If you’re a New York renter, you may have been offered a lease with two numbers on it: first, an amount stating the rent of the apartment; then, lower on the lease, a number showing the “preferential rent,” which is the amount your potential new landlord is asking you to pay, along with a rider detailing how you are receiving a preferential rent credit.
What is preferential rent?
If you live in a rent-stabilized apartment, you might want to go check your lease right now: some tenants pay a “preferential rent” for years without even realizing it. According to Section 2521.2 of the Rent Stabilization Law, preferential rent is when the amount of rent charged to and paid by the tenant is less than the legal regulated rent.
Why does it exist?
Let’s say that, after many years, a rent stabilized apartment stops being stabilized and the landlord can now legally charge $1,800 a month for his one-bedroom apartment in a less desirable neighborhood. He has a problem: no one will rent the apartment for that amount, at least not without significant upgrades and renovations that the landlord doesn’t want to do.
Enter the “preferential rent credit” - the landlord will attach a rider to your lease stating that you will be given a preferential rent credit of some amount of money, probably a few hundred dollars, thus reducing your rental obligation to match what the market would bear in your new neighborhood. Your $1,800 rent can become $1,200 dollars through this credit. Sounds great, right? Not so fast.
The dark side of preferential rent
In 2017, ProPublica did a deep dive on the preferential rent phenomena in New York, and how it has impacted tenants directly. What they found was disturbing.
Before 2003, state law held that preferential rents can only be raised by a certain percentage, so that tenants in certain rent-stabilized apartments wouldn’t be hit with massive unexpected rent hikes. In 2003, the state legislature revoked this law - now, preferential rents have essentially no legal significance at all, and landlords can disregard them once a lease term is up. This provided landlords with a useful new weapon to use against tenants they wanted to force out: once a lease is up, the landlord could simply remove the preferential rent credit and begin charging the full legal rent.
In some cases, this means rents on supposedly stabilized apartments can increase by hundreds of dollars. A tenant who can’t pay the new requested rent is forced to move out. Landlords can use this tactic when a neighborhood gentrifies and a new class of renters are willing to pay more. It’s an easy way to clear out an entire apartment building, and it entirely defeats the purpose of rent stabilization, which is meant to provide an element of predictability and, yes, stability to tenants.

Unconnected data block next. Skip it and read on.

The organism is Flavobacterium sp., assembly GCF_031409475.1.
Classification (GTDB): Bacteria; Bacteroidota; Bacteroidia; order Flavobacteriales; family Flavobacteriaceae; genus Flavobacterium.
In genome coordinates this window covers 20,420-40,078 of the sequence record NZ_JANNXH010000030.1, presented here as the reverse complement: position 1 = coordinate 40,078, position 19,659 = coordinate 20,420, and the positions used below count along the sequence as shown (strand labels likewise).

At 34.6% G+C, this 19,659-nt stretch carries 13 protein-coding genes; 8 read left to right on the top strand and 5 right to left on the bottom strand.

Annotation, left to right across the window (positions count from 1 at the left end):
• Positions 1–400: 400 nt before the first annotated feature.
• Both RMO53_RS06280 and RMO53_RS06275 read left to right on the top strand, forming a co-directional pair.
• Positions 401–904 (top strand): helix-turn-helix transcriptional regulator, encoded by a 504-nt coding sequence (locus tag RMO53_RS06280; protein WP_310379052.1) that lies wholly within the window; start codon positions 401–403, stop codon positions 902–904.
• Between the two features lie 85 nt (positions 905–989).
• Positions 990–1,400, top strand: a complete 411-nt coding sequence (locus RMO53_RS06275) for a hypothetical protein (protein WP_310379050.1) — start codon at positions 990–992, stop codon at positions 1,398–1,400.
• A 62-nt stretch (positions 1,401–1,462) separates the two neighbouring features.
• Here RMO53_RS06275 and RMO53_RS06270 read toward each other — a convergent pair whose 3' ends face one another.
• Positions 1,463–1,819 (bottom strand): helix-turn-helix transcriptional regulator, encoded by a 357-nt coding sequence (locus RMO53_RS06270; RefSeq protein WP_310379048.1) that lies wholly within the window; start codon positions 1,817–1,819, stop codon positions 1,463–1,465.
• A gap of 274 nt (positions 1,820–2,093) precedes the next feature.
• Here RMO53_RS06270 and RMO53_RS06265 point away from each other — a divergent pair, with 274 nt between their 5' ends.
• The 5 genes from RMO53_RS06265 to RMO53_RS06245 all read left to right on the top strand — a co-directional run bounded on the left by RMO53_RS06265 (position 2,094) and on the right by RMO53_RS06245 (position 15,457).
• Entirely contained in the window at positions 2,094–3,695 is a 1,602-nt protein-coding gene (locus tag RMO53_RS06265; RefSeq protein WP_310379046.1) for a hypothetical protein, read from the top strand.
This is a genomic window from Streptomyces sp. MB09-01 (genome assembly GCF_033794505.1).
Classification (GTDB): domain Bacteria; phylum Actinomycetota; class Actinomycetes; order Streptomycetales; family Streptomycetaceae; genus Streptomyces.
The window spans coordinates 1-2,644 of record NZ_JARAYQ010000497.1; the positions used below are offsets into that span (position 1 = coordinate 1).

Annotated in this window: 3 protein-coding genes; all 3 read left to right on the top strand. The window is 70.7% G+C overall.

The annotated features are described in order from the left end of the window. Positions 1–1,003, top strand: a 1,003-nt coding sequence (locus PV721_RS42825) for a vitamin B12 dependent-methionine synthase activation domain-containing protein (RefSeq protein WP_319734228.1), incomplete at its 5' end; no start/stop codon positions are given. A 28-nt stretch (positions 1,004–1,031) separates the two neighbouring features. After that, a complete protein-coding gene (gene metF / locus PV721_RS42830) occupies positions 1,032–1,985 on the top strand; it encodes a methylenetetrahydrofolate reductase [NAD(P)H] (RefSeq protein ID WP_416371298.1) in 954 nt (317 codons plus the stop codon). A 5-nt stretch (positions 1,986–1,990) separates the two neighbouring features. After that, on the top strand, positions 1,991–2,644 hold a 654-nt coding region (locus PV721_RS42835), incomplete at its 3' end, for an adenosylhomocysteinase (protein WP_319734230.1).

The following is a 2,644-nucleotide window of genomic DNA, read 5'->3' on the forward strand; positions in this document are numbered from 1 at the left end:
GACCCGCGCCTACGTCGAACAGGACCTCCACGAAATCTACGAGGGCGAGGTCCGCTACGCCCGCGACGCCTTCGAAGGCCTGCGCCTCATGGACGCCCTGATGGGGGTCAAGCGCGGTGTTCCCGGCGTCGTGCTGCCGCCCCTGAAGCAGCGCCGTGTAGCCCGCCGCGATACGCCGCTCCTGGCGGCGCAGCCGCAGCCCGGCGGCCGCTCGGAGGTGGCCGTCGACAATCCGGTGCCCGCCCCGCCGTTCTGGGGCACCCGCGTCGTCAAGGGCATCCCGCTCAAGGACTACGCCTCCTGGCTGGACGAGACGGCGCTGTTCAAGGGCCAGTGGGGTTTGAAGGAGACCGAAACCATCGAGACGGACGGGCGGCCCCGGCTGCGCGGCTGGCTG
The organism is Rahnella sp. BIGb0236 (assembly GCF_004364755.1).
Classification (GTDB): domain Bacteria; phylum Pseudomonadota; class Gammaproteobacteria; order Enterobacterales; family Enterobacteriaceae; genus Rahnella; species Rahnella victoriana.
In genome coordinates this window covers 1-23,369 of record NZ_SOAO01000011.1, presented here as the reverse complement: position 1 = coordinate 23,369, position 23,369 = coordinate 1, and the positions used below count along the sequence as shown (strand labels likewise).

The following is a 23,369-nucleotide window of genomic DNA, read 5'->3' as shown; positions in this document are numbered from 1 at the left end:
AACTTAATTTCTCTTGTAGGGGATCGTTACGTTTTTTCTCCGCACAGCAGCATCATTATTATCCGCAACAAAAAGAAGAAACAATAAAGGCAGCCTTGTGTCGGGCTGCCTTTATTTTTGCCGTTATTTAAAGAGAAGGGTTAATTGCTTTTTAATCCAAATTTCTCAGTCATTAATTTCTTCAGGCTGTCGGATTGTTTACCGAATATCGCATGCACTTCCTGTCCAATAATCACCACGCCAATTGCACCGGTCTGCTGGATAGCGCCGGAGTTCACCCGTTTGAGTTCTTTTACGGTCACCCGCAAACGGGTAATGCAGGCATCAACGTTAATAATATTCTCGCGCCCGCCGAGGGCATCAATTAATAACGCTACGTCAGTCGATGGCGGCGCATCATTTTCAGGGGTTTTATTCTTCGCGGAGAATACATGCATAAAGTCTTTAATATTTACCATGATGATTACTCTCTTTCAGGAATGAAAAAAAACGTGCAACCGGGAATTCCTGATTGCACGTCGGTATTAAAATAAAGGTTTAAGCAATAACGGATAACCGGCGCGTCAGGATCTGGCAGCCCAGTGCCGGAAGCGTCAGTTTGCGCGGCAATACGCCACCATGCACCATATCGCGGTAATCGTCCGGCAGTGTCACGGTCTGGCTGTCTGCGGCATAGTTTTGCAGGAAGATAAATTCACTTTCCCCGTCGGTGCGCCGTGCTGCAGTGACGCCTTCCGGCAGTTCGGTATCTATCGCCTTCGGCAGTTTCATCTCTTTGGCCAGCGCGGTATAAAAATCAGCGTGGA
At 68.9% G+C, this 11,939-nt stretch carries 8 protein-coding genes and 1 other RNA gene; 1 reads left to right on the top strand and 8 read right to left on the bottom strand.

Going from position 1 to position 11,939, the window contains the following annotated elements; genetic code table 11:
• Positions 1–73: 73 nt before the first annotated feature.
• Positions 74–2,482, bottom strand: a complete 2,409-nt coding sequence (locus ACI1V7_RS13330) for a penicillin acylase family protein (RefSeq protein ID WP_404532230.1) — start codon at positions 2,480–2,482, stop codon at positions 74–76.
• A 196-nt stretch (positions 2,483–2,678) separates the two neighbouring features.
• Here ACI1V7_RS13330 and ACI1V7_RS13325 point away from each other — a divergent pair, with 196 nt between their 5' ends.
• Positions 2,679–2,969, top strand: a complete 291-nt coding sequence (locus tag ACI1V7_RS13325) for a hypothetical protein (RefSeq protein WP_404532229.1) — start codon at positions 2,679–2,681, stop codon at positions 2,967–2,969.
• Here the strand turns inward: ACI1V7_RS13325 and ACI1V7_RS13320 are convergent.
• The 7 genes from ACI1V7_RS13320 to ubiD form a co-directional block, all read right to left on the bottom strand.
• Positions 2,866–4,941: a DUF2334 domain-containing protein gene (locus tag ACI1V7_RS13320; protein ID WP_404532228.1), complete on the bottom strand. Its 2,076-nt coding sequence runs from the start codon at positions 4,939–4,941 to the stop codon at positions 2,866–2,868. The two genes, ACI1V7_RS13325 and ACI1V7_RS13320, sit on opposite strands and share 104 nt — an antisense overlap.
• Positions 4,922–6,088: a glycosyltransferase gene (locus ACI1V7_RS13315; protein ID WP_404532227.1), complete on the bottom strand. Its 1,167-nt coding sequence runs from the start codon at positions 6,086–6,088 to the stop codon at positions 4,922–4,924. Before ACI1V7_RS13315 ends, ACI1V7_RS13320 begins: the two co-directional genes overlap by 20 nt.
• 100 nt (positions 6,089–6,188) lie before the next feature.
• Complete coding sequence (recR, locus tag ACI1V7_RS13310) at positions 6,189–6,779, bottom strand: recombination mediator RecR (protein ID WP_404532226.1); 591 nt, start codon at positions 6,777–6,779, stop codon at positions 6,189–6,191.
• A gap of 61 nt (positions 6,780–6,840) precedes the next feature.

It gets worse. As Curbed NY points out, the only one legally mandated to keep track of the legal rent in a stabilized unit is the landlord himself. When a tenant pays preferential rent for years and years, she might not be paying close attention to the ever-changing “actual” rent that can be charged. This means that landlords can play fast and loose with that number, including setting it hundreds of dollars over the actual legal rent, with no one noticing. This is illegal, but in order to catch it, you would have to know what the legal rent on your apartment is, and you probably don’t, since you’ve been paying an artificially reduced preferential rent for some time.
What to know if you're paying preferential rent
If your lease indicates that you are paying a preferential rent, the first thing to understand and internalize is that your landlord can raise this number, probably by a significant amount, once your lease is up, and you will may have no legal recourse. In other words, don’t think that just because you live in a rent-stabilized apartment you can relax.
There are certain situations where a landlord may not raise the preferential rent to the legal rent. This occurs when, in the initial lease entered into by the tenant and landlord, there is a provision stating that the tenant will be offered the preferential rent throughout his or her occupancy of the unit. In effect, the landlord has waived his right to do away with the preferential, as happened in the 2008 case Von Rosenvinge v Wellington Fee, LLC. So take a look at the original lease you and your landlord signed - does it promise you the preferential rent into the foreseeable future? If so, your landlord may be barred from raising your rent.
If not, check your current lease and see what your landlord lists as the actual rent that can be charged on the unit. Studies have found that so-called “false rent registration” is widespread in New York, meaning that your landlord might be making up this number entirely. You can order a copy of your building’s rent history from the NYC Department of Housing and Community Renewal. If you think it looks suspicious—say, it contains sudden large increases in certain years after ownership changed hands—take it to a tenant’s rights lawyer, who will be able to tell you what the actual legal rent on your apartment should be, and if your landlord is trying to bilk you.
The information provided on this website does not, and is not intended to, constitute legal advice.